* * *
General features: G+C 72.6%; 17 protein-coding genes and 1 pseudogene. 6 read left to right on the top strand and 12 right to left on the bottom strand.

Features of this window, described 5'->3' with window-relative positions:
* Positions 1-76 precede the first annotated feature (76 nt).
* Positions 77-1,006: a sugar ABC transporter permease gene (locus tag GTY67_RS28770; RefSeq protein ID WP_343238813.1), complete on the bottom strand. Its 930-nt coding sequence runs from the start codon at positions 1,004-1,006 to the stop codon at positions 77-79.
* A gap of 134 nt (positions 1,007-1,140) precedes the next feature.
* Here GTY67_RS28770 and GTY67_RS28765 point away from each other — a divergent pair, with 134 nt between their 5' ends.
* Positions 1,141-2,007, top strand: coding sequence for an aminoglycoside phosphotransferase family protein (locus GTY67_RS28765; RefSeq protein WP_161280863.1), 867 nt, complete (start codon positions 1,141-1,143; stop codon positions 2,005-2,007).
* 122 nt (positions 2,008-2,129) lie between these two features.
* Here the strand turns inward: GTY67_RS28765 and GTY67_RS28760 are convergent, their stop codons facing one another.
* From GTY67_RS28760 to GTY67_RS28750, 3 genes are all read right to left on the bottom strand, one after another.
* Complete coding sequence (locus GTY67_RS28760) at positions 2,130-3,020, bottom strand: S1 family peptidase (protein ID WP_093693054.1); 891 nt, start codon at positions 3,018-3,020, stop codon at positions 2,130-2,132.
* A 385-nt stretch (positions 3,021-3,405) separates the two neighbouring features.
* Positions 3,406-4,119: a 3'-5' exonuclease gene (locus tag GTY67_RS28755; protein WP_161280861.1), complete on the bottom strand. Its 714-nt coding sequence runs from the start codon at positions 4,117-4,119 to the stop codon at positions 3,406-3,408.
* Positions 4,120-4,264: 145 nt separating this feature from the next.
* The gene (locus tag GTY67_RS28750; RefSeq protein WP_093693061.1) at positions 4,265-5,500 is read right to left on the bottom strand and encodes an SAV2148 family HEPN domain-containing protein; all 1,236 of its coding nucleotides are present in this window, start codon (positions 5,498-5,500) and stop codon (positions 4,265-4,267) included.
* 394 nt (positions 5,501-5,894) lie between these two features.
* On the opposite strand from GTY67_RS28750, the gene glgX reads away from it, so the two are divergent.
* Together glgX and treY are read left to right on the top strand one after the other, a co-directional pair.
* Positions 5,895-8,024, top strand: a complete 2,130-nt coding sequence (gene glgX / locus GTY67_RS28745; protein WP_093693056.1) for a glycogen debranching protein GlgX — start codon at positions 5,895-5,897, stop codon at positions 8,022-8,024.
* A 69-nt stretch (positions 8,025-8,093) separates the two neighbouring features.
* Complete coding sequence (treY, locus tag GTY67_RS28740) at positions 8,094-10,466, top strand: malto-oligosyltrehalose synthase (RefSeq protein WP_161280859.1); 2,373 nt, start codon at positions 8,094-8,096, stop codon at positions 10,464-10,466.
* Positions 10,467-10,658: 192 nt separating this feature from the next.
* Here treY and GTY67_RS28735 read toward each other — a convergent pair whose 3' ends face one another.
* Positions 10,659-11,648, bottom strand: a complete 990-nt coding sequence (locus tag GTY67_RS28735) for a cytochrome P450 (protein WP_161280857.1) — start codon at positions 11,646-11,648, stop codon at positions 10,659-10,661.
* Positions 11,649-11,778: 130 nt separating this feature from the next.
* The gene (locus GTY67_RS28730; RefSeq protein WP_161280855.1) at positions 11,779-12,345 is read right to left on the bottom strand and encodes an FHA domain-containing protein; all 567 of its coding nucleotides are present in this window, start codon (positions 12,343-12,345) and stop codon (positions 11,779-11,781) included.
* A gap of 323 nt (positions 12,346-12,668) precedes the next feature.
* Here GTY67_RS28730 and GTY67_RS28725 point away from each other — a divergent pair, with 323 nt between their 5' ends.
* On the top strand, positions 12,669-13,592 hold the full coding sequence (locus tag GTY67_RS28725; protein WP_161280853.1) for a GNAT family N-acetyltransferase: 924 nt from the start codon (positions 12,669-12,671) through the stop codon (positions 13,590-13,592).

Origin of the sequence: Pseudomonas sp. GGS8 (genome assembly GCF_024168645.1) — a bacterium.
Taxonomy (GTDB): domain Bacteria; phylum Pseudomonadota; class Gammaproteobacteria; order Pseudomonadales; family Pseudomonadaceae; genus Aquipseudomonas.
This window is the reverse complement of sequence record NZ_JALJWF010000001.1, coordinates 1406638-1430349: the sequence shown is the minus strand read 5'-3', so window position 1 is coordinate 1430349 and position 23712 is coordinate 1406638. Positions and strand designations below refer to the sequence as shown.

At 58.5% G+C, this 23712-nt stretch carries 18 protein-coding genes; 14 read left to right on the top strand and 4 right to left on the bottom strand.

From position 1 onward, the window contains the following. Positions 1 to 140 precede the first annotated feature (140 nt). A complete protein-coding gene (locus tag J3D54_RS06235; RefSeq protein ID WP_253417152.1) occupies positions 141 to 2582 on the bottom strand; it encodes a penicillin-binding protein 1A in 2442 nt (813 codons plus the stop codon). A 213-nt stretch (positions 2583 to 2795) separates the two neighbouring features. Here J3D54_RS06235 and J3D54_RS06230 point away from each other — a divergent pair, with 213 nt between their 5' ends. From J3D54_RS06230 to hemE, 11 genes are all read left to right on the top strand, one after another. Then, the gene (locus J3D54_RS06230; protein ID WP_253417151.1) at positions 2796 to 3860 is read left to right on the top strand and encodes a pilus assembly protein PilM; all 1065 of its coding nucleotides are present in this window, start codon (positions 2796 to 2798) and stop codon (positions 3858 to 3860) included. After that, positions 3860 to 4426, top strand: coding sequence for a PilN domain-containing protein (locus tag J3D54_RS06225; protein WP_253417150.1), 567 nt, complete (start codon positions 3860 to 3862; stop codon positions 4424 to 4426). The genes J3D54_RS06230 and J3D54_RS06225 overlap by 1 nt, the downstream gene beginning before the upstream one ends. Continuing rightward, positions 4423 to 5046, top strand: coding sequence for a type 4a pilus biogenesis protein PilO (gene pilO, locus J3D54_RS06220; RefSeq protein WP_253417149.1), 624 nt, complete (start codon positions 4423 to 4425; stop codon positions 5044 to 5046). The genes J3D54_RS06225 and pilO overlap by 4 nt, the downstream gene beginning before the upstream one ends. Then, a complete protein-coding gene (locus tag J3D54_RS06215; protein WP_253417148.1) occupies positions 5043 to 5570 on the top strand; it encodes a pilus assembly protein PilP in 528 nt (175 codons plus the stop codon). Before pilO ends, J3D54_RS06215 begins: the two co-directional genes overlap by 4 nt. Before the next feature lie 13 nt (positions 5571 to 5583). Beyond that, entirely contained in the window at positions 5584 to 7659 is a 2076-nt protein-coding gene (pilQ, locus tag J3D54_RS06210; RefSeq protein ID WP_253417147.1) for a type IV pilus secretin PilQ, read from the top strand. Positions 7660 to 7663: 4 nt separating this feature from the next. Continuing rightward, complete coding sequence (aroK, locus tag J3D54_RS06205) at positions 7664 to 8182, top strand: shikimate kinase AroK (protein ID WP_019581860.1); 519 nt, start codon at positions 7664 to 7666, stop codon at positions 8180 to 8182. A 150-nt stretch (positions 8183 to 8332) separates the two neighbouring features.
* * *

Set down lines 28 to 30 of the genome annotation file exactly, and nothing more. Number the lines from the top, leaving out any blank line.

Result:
* Here GTY67_RS28730 and GTY67_RS28725 point away from each other — a divergent pair, with 323 nt between their 5' ends.
* On the top strand, positions 12,669-13,592 hold the full coding sequence (locus tag GTY67_RS28725; protein WP_161280853.1) for a GNAT family N-acetyltransferase: 924 nt from the start codon (positions 12,669-12,671) through the stop codon (positions 13,590-13,592).

Origin of the sequence: Pseudomonas sp. GGS8 (genome assembly GCF_024168645.1) — a bacterium.